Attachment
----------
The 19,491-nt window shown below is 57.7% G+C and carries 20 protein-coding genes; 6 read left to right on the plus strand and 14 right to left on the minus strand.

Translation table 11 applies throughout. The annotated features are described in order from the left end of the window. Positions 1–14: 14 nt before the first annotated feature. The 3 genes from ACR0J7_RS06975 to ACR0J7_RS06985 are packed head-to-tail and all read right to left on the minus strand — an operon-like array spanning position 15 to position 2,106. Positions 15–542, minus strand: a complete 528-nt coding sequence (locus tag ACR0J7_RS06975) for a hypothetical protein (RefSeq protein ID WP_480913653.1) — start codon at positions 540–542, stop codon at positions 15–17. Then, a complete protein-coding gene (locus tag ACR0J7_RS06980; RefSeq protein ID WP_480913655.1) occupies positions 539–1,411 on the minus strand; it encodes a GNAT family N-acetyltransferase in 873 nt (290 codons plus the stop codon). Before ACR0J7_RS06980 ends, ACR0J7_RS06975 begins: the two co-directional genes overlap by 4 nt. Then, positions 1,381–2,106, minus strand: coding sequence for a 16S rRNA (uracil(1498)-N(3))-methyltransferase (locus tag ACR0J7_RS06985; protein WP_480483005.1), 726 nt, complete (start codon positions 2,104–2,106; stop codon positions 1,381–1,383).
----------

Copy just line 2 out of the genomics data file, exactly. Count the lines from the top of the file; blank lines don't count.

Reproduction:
Translation table 11 applies throughout. The annotated features are described in order from the left end of the window. Positions 1–14: 14 nt before the first annotated feature. The 3 genes from ACR0J7_RS06975 to ACR0J7_RS06985 are packed head-to-tail and all read right to left on the minus strand — an operon-like array spanning position 15 to position 2,106. Positions 15–542, minus strand: a complete 528-nt coding sequence (locus tag ACR0J7_RS06975) for a hypothetical protein (RefSeq protein ID WP_480913653.1) — start codon at positions 540–542, stop codon at positions 15–17. Then, a complete protein-coding gene (locus tag ACR0J7_RS06980; RefSeq protein ID WP_480913655.1) occupies positions 539–1,411 on the minus strand; it encodes a GNAT family N-acetyltransferase in 873 nt (290 codons plus the stop codon). Before ACR0J7_RS06980 ends, ACR0J7_RS06975 begins: the two co-directional genes overlap by 4 nt. Then, positions 1,381–2,106, minus strand: coding sequence for a 16S rRNA (uracil(1498)-N(3))-methyltransferase (locus tag ACR0J7_RS06985; protein WP_480483005.1), 726 nt, complete (start codon positions 2,104–2,106; stop codon positions 1,381–1,383).